Take the 2-minute tour ×
Stack Overflow is a question and answer site for professional and enthusiast programmers. It's 100% free, no registration required.

I'm using XAMPP on Windows and LAMPP on Linux (Ubuntu) to develop in PHP locally. I have this in my .htaccess file:

RewriteEngine on
RewriteCond %{REQUEST_FILENAME} !-d
RewriteCond %{REQUEST_FILENAME}\.html -f
RewriteRule ^(.*)$ $1.html
RewriteCond %{REQUEST_FILENAME}\.php -f
RewriteRule ^(.*)$ $1.php

As you can see I don't want to type the extensions of filenames that end with either HTML or PHP. My both .htaccess contains same above content.

Amazingly, when I am requesting any file (or directory) on Ubuntu (even if with full extension), I'm getting Error 500. If I remove this .htaccess, everything gets well.

Everything is working as expected on Windows.

What's the problem?

share|improve this question
    
what does error log said? Try to enable rewrite rule log to debug it :) –  rkosegi Sep 6 '12 at 13:45
    
@rkosegi How to enable rewrite rule log? –  Santosh Kumar Sep 6 '12 at 15:30
    
@rkosegi There is a log file named error_log at /opt/lampp/logs/. The last line is: [Thu Sep 06 20:14:25 2012] [alert] [client 127.0.0.1] /opt/lampp/htdocs/.htaccess: Invalid command '\xef\xbb\xbfRewriteEngine', perhaps misspelled or defined by a module not included in the server configuration. But I still didn't understand why don't Windows have any problem. –  Santosh Kumar Sep 6 '12 at 15:35

1 Answer 1

up vote 0 down vote accepted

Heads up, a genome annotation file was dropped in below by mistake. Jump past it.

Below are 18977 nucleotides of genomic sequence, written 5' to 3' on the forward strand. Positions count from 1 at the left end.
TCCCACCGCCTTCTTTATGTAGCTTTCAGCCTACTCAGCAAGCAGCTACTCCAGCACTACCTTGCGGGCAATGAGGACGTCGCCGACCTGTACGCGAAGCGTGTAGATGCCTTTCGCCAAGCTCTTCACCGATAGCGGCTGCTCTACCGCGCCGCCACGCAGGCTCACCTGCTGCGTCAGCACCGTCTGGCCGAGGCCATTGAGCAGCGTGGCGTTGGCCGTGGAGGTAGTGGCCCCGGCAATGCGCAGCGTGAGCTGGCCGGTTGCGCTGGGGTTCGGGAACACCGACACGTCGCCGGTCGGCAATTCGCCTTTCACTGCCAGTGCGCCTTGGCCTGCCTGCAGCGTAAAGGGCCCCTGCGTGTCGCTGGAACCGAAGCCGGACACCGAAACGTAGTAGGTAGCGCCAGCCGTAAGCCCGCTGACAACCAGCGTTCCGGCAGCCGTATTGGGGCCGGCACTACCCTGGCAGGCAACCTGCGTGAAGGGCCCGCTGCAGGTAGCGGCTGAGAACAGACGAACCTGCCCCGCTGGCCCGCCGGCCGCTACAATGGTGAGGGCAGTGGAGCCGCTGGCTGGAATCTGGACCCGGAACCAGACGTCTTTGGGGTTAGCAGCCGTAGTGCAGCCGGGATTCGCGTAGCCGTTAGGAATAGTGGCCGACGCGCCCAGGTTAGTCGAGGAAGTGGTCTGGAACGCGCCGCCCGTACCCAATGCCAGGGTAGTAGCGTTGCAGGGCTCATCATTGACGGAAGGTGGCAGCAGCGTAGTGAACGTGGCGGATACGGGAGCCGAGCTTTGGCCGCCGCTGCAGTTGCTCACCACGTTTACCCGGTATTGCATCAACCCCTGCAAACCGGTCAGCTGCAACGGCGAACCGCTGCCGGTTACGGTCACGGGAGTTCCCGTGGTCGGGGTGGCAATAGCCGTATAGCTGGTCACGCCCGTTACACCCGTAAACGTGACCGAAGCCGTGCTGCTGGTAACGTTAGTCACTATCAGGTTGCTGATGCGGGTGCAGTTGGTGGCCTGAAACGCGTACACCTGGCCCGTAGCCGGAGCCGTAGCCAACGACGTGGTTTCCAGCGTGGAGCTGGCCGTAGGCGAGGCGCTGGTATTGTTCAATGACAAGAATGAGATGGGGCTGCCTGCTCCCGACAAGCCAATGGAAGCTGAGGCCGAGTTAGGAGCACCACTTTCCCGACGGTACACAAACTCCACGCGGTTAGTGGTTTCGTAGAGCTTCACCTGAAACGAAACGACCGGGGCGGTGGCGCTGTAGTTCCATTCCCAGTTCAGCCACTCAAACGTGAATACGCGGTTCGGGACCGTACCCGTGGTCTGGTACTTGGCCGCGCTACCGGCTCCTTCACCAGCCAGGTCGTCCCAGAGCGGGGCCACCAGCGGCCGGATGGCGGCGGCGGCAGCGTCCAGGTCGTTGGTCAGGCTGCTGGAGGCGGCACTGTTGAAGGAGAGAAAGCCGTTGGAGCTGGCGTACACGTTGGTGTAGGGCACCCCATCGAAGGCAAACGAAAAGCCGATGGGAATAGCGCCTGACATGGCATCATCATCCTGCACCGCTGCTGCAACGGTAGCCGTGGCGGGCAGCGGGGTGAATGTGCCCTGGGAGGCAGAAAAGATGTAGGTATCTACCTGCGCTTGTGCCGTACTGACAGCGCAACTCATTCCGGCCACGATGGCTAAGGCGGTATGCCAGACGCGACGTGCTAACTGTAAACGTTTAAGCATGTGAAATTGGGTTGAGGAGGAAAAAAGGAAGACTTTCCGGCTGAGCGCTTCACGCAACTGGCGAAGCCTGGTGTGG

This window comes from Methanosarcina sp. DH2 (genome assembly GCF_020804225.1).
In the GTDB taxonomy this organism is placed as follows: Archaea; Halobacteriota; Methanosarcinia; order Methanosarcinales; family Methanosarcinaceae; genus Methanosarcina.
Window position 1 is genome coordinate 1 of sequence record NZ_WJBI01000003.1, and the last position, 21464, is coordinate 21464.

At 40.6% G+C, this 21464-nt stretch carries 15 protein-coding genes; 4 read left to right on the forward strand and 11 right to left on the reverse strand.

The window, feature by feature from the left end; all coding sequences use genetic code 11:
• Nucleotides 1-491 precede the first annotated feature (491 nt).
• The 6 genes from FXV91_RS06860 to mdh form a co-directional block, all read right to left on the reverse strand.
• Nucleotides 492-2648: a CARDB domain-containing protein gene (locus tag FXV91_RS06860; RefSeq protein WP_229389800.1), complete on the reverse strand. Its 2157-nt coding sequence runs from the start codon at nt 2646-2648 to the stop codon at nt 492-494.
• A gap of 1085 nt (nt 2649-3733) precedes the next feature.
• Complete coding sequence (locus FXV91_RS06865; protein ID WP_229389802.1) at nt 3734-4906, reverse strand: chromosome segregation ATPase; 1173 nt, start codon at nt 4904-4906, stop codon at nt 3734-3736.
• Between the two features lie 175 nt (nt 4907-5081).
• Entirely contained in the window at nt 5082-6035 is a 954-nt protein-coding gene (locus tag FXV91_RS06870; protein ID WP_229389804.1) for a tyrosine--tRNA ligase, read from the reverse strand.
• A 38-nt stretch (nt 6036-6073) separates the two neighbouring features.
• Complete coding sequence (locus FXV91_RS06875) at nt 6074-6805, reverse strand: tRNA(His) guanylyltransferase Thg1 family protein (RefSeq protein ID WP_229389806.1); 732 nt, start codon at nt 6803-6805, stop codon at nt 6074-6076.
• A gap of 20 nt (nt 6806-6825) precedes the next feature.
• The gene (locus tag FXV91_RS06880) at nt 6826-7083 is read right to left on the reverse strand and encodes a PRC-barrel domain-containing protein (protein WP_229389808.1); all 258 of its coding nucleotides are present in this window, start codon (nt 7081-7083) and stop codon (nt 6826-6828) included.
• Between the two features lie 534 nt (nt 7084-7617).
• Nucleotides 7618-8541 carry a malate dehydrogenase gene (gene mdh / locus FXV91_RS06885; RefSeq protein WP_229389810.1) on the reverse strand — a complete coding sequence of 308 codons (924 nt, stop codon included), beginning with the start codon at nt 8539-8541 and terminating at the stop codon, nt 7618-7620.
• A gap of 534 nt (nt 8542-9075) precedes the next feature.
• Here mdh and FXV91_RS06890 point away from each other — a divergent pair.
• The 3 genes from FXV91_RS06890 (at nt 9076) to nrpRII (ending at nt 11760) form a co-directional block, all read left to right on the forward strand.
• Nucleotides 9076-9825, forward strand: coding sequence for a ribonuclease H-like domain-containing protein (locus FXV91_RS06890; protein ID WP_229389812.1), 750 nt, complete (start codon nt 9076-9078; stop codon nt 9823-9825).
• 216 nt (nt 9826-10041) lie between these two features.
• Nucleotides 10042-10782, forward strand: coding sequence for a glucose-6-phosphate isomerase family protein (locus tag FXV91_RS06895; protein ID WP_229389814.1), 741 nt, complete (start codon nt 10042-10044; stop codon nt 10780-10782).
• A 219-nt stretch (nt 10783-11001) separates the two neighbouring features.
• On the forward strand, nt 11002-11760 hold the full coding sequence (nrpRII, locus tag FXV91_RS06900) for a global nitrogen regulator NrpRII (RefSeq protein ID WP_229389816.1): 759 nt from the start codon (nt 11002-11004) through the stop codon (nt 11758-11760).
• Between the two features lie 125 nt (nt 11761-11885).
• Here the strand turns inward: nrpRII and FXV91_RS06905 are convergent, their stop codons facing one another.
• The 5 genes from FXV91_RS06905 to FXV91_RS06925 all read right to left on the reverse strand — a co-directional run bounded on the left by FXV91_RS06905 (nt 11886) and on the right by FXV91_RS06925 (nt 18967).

The last line is:
[Thu Sep 06 20:14:25 2012] [alert] [client 127.0.0.1] /opt/lampp/htdocs/.htaccess: Invalid command '\xef\xbb\xbfRewriteEngine', perhaps misspelled or defined by a module not included in the server configuration

Those characters (\xef\xbb\xbf) are the unicode byte order mark for UTF-8 and apache thinks it's garbage characters (on linux at least). In windows, this BOM is used to let Windows know that the file is encoded as UTF-8 instead of whatever default windows text file uses (I think it's UTF-16, little endian). You just need to go use your favorite linux text editor, and delete those characters. Depending on what editor you use, they may not even show up, so you may need to do something like "select from the end of the word RewriteEngine to the beginning of the line, and delete selection, then, from the beginning of the line, just type RewriteEngine by hand.

There's a chance that the htaccess file won't work properly once you move it back to Windows after removing the BOM, I'm not really sure.

share|improve this answer
    
I knew about BOM already, but didn't knew that it can create this type of problem. –  Santosh Kumar Sep 7 '12 at 1:02

Your Answer

 
discard

By posting your answer, you agree to the privacy policy and terms of service.

Not the answer you're looking for? Browse other questions tagged or ask your own question.